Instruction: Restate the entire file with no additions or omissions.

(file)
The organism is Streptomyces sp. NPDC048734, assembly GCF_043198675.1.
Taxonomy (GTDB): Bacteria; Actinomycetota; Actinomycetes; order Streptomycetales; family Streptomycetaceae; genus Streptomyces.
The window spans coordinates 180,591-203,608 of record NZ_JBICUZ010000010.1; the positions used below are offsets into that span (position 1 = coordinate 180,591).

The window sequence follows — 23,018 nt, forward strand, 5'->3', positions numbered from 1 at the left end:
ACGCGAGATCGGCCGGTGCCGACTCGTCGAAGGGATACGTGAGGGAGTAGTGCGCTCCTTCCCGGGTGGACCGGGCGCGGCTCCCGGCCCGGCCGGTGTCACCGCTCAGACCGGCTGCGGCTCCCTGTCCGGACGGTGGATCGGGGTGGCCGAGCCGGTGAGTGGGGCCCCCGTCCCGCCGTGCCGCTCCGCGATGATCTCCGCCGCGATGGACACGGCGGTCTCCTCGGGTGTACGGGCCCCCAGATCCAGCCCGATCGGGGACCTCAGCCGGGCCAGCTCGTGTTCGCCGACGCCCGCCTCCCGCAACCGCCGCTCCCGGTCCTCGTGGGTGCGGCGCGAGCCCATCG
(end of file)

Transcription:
The organism is Streptomyces sp. NPDC048734, assembly GCF_043198675.1.
Taxonomy (GTDB): Bacteria; Actinomycetota; Actinomycetes; order Streptomycetales; family Streptomycetaceae; genus Streptomyces.
The window spans coordinates 180,591-203,608 of record NZ_JBICUZ010000010.1; the positions used below are offsets into that span (position 1 = coordinate 180,591).

The window sequence follows — 23,018 nt, forward strand, 5'->3', positions numbered from 1 at the left end:
ACGCGAGATCGGCCGGTGCCGACTCGTCGAAGGGATACGTGAGGGAGTAGTGCGCTCCTTCCCGGGTGGACCGGGCGCGGCTCCCGGCCCGGCCGGTGTCACCGCTCAGACCGGCTGCGGCTCCCTGTCCGGACGGTGGATCGGGGTGGCCGAGCCGGTGAGTGGGGCCCCCGTCCCGCCGTGCCGCTCCGCGATGATCTCCGCCGCGATGGACACGGCGGTCTCCTCGGGTGTACGGGCCCCCAGATCCAGCCCGATCGGGGACCTCAGCCGGGCCAGCTCGTGTTCGCCGACGCCCGCCTCCCGCAACCGCCGCTCCCGGTCCTCGTGGGTGCGGCGCGAGCCCATCG